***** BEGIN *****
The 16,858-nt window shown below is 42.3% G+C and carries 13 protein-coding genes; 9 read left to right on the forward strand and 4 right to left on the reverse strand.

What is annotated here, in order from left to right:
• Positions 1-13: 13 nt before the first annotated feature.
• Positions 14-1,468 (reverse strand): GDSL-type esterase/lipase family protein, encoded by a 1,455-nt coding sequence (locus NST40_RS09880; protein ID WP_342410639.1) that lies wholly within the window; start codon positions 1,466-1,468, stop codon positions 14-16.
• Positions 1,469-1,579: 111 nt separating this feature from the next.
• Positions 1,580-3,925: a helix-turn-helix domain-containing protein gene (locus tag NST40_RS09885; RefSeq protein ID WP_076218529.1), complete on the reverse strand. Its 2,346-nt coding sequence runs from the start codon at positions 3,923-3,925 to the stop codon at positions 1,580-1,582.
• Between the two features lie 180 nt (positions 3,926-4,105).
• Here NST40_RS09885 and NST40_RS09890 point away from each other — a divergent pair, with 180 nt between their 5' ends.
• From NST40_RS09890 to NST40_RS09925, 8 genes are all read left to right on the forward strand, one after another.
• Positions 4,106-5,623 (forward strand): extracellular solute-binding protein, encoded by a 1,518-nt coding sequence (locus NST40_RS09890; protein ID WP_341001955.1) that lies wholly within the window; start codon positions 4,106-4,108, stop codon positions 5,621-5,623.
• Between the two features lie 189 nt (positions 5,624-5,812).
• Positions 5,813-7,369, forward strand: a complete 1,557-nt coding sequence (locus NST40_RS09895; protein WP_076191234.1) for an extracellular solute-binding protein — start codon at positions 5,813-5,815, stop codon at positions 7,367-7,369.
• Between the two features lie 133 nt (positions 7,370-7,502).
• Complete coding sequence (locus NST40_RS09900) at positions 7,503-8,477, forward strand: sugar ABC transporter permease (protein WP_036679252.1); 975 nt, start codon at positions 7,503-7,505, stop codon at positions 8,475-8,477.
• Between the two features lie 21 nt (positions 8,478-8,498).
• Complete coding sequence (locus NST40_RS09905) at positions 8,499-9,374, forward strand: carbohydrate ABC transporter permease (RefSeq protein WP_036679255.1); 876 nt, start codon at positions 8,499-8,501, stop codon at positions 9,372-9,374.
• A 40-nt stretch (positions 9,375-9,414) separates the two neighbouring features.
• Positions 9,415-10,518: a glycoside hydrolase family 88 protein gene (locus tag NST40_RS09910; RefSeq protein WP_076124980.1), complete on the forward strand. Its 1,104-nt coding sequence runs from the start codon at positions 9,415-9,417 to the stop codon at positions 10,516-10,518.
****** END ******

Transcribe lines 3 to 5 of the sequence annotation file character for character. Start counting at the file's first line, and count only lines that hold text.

• Positions 1-13: 13 nt before the first annotated feature.
• Positions 14-1,468 (reverse strand): GDSL-type esterase/lipase family protein, encoded by a 1,455-nt coding sequence (locus NST40_RS09880; protein ID WP_342410639.1) that lies wholly within the window; start codon positions 1,466-1,468, stop codon positions 14-16.
• Positions 1,469-1,579: 111 nt separating this feature from the next.